Carrying products that show an understanding of what’s important to Chalo’s target South Asian shoppers, such as Indian sweets, fresh produce and large bags of flour, makes them feel more welcome, says Siddiqi. So does the fact that the store hires staff that speaks Hindi and Punjabi. “It’s a good step,” he says. “It will make a difference.”

Inside the 50,000-sq.-ft. Chalo, shoppers are greeted with an assortment of fresh produce popular in South Asian cuisine. This includes parwar, snake gourd and naseberry chickoo, which were initially sourced by Chalo’s buyers on trips to India. About one-third of the produce is displayed in colourful carts that mimic those seen in Indian markets.

But it takes more than displays to satisfy Chalo’s customers, says store operator, Danny Sandher. Like Athwal’s customers at Save-On-Foods International, Sandher’s shoppers also want an authentic taste of home. That doesn’t always require a trip to India. “We have partnerships with about 50 [North American] manufacturers of authentic Indian foods,” says Sandher. Some include Surrey’s Nanak Foods and Etobicoke, Ont.-based Samosa Sweet Factory.

Prabhjot Breen, a customer, is impressed by the high quality of Indian foods on offer in Chalo. Originally from India, she’s been in Canada for a decade. Breen cooks Canadian and Indian food, and is happy she can buy anything needed for either cuisine at Chalo. “Before I had to go to two or three stores.”

ofg-ethnic-webThe inclination for South Asians to shop at stores run by large grocers already exists. Research from Pearl Strategy Innovation, a consulting firm in Toronto, shows that South Asians living in Canada for a while prefer to shop at conventional stores. As managing partner Susan Weaver says, “Indian stores are more expensive and the location is challenging.” There’s also a perception that they’re more cluttered and not as clean as mainstream grocery stores.

A 25-minute drive south of Chalo, a newly renovated Real Canadian Superstore in Mississauga, Ont., is the antithesis of cluttered. Half the store looks like any other Superstore, with its cookware and household items. But, the food aisles are stacked neatly with large bags of rice and flour. While Loblaw says the store caters to all communities, goods on offer suggest it’s trying to satisfy South Asian and Asian consumers–a wise move in Mississauga, where 21% of the population is South Asian and 15.9% East or Southeast Asian.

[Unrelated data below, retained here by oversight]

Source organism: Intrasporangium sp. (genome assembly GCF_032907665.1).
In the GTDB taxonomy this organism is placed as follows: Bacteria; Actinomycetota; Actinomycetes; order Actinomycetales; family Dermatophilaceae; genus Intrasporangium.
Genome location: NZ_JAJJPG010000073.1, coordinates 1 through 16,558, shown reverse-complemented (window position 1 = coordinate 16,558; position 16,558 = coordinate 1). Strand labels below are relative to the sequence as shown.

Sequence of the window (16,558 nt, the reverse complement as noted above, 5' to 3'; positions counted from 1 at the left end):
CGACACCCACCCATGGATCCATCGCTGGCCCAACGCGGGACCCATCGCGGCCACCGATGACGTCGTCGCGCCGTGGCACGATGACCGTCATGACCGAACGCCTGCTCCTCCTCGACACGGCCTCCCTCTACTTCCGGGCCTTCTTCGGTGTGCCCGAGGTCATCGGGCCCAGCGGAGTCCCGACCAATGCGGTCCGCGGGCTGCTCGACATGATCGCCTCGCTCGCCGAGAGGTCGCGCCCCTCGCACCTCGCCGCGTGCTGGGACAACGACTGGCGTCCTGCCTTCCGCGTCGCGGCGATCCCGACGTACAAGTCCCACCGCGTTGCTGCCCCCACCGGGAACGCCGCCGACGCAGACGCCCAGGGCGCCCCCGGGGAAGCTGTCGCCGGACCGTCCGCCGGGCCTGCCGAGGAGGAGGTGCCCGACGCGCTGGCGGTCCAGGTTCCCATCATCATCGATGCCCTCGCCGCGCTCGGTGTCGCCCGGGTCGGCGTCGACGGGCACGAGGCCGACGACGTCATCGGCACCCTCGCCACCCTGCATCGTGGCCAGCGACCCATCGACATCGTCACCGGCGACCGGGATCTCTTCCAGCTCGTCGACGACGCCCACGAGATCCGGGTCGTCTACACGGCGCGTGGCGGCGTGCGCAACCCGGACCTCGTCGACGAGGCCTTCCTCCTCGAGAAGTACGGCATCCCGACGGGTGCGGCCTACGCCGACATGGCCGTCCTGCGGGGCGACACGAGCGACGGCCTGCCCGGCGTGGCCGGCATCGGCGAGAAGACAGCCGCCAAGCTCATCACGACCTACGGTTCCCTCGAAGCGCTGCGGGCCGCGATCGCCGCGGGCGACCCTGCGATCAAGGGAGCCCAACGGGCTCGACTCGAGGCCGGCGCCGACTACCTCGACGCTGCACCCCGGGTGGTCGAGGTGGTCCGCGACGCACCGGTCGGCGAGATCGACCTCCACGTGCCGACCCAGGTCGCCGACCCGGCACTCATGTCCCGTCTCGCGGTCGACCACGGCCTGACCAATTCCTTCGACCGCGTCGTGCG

This store reopened in July and has 3,000 new products in the grocery department, more than 700 of which are new fresh offerings. The store boasts an expanded fresh seafood selection triple the size of its pre-renovation offering, and is reminiscent of many independent ethnic grocery stores, with 16 tanks of live fish and 28 species of live seafood. Interestingly, this department is set up right at one of the store’s front doors.

The produce department has 100 new items, including an expanded assortment of figs, dates and Caribbean fruit. The meat department features a separate section with only certified halal meats.

Also new is a T&T sushi and teppanyaki bar, “the first in a Canadian discount grocery store,” says Chris Fisher, VP of multicultural merchandising at Loblaw. And the bakery department now stocks a variety of ethnic treats, such as Brar’s Indian sweets and Asian sweet buns.

Overwaitea’s Athwal is convinced mainstream grocers need to enhance their traditional offerings if they are to increase sales. “Ethnic merchandising is going to be the future of retailing,” he says. “It’s really going to change the landscape of how we merchandise. We can’t be cookie-cutter stores.”

This story originally appeared at